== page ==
The deal was led by Citigroup Global Markets, which was also one of the five underwriters for the IPO.
The need for additional funds so soon after the Rs6.42 billion ($145 million) IPO was triggered by a strong inflow of new orders since then, which helped investors overcome concerns about the companyÆs appetite for spending and the book was said to have been covered within one hour of launch. The 55% rise in Punj LloydÆs share price since its January 6 trading debut also allowed for a relatively high price for the equity option of the CB.
The five-year bonds, which were issued at par, will pay no coupon, but are redeemable at 125.856% of face value, which will give a yield to maturity of 4.65%. This was equal to the bottom end of the 4.65% to 5.15% yield range initially offered to investors.
There is an issuer call after three years, subject to a 125% hurdle.
The bonds were marketed with a conversion premium between 25% and 30% over ThursdayÆs (March 2) close, and ended up being fixed at 25% for a conversion price of Rs1,362.94. The shares closed at Rs1,090.35 on the Bombay Stock Exchange on Thursday, compared with an IPO price of Rs700.
The bonds are convertible into common shares at any time after July 6, which equals 85 days after the closing date. Each bond will convert into about 3,254 shares.
The deal attracted around 60 investors, who ordered about four times the amount of bonds available. Approximately half the allocation went to hedge funds, while the remainder went to a mixture of dedicated CB funds and traditional equity funds, people familiar with the offer said.
Asian investors took about 50% of the deal, while 20% went to Europe and 30% to offshore US accounts.
The underlying assumptions included a credit spread of 240bp over Libor, with Citigroup providing an asset swap for half the deal size. The dividend yield was assumed at 0.6% and the stock borrow cost at 5%.
This gave a bond floor of only 88%, although the implied volatility was set at 37% which marked a slight premium to an assumed historic volatility of 35%. Given the companyÆs short trading history, the long-term volatility was based on trading for other stocks in the same sector.
ôThe 88% bond floor is quite low so technically the bond was a bit expensive, but the conversion premium is also relatively low compared with many other Indian CBs that are fetching premiums in the 40%-50% range,ö one observer argues. ôThis would have made investors more positive on the deal as it means the stock doesnÆt have to perform as well (to trigger conversion).ö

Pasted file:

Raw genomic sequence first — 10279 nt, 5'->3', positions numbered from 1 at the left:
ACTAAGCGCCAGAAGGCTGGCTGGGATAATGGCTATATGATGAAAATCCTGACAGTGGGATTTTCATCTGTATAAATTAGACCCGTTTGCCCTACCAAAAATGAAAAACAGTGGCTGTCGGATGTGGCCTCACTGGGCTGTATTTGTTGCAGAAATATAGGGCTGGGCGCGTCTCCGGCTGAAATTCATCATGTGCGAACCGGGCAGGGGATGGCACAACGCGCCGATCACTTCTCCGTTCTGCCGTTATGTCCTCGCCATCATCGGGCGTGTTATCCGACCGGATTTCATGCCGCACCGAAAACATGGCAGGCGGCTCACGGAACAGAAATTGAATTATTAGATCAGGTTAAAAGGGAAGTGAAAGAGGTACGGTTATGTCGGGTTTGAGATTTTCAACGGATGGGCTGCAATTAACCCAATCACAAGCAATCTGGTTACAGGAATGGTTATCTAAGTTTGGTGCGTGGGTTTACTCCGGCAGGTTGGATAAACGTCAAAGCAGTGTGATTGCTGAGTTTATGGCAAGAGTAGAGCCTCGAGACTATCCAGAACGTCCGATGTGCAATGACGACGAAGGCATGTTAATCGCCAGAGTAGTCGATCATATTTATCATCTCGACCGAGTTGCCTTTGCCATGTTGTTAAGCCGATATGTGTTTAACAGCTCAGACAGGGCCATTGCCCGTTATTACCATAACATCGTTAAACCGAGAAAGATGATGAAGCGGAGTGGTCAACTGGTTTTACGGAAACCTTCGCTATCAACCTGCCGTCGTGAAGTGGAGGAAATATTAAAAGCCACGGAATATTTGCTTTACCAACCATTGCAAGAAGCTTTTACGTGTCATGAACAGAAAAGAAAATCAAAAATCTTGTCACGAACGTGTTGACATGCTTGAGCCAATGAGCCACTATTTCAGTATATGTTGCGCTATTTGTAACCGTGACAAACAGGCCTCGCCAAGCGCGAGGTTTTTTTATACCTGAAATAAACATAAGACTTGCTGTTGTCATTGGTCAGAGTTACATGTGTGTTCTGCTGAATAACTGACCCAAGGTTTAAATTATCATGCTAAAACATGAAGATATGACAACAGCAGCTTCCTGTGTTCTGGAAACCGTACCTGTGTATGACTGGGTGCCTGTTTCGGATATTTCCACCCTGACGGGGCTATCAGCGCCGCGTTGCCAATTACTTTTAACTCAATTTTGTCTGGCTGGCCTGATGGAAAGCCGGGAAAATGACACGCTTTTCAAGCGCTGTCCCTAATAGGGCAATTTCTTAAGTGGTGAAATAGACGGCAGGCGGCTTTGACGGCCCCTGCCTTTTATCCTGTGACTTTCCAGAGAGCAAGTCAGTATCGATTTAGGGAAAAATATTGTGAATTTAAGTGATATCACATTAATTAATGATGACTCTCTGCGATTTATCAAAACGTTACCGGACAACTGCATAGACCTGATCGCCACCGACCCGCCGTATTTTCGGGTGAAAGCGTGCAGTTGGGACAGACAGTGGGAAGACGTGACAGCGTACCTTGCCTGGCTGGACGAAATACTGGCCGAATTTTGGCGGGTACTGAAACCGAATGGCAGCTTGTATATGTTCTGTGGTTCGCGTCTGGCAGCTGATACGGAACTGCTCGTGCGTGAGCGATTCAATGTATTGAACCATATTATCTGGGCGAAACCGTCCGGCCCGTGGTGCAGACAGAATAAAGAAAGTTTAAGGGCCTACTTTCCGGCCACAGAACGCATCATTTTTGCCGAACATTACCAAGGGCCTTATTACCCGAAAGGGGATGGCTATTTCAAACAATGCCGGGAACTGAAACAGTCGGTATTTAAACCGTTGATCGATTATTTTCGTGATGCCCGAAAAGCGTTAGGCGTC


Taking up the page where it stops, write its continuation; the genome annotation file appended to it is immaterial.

Bankers also anticipate further share price gains as Punj Lloyd is expected to post strong growth in both revenue and sales in coming years as the Indian construction sector witnesses a boom driven by economic growth. The company is also attempting to gradually move up the value chain from being a construction company to an
EPC (Engineering Procurement and Construction) company.
Meanwhile, high oil prices and recent gas finds in India are expected to increase the demand for new pipelines, while government spending and deregulation initiatives are beginning to attract the private sector, leading to increased investments on infrastructure.
In the 2006-2007 budget that was presented by Indian Finance Minister P. Chidambaram last week, infrastructure was singled out as a key sector with a promise of a 54% increase in spending on roads, ports, airports and power generation in rural areas.
Punj LloydÆs order book tripled to Rs36 billion in September from Rs12bn in April 2005 and on the morning of its stock market trading debut the company announced it had secured another $191 million worth of orders.
The new orders comprised a $58 million pipeline order from Abu Dhabi and road-building orders worth Rs5.94 billion ($133 million) in Rajasthan state. As of February 26, the company had an order backlog of over Rs48.4 billion ($1.1 billion), according to a statement to the Bombay Stock Exchange.
The company derived 43% of its revenues from pipeline construction in the year to March 31, 2005, but it also constructs gas storage terminals and process plants for the hydrocarbon sector and roads. It has a market capitalization of about $1.25 billion, making it the second largest listed construction company in India after Larsen & Toubro.
In a report issued ahead of the IPO, Citigroup projected the company will see revenues rise at a compound annual growth rate 50% in fiscal 2005-2008, while profits will improve at a CAGR of 68%.
To achieve this, the company has budgeted capital expenditures of nearly Rs2 billion ($45 million) per annum over fiscal 2006 (which ends on March 31) to 2008, according to the Citigroup report.
According to the term sheet, the company would used the proceeds from the sale of CBs mainly for ongoing capital expenditures, repayment of international debt, possible acquisitions outside India and investments into Build Operate Transfer projects.